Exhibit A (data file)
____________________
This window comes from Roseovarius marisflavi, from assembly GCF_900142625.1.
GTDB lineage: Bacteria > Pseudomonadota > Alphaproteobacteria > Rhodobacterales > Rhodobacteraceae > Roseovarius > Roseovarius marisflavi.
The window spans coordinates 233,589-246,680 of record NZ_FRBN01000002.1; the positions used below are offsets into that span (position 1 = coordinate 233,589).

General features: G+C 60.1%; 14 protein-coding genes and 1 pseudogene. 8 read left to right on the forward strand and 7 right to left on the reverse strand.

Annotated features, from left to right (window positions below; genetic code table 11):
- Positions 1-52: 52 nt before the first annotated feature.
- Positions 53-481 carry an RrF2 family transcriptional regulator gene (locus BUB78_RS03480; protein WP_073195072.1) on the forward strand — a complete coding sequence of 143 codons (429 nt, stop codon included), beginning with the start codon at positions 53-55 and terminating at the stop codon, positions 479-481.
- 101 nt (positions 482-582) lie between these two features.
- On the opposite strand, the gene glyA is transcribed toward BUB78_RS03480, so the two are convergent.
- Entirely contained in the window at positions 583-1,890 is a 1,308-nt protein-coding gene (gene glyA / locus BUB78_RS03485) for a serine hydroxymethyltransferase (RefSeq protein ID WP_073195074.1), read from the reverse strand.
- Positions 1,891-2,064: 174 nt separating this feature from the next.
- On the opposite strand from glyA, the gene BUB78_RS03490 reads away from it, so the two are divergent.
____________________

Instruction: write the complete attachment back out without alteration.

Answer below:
This window comes from Roseovarius marisflavi, from assembly GCF_900142625.1.
GTDB lineage: Bacteria > Pseudomonadota > Alphaproteobacteria > Rhodobacterales > Rhodobacteraceae > Roseovarius > Roseovarius marisflavi.
The window spans coordinates 233,589-246,680 of record NZ_FRBN01000002.1; the positions used below are offsets into that span (position 1 = coordinate 233,589).

General features: G+C 60.1%; 14 protein-coding genes and 1 pseudogene. 8 read left to right on the forward strand and 7 right to left on the reverse strand.

Annotated features, from left to right (window positions below; genetic code table 11):
- Positions 1-52: 52 nt before the first annotated feature.
- Positions 53-481 carry an RrF2 family transcriptional regulator gene (locus BUB78_RS03480; protein WP_073195072.1) on the forward strand — a complete coding sequence of 143 codons (429 nt, stop codon included), beginning with the start codon at positions 53-55 and terminating at the stop codon, positions 479-481.
- 101 nt (positions 482-582) lie between these two features.
- On the opposite strand, the gene glyA is transcribed toward BUB78_RS03480, so the two are convergent.
- Entirely contained in the window at positions 583-1,890 is a 1,308-nt protein-coding gene (gene glyA / locus BUB78_RS03485) for a serine hydroxymethyltransferase (RefSeq protein ID WP_073195074.1), read from the reverse strand.
- Positions 1,891-2,064: 174 nt separating this feature from the next.
- On the opposite strand from glyA, the gene BUB78_RS03490 reads away from it, so the two are divergent.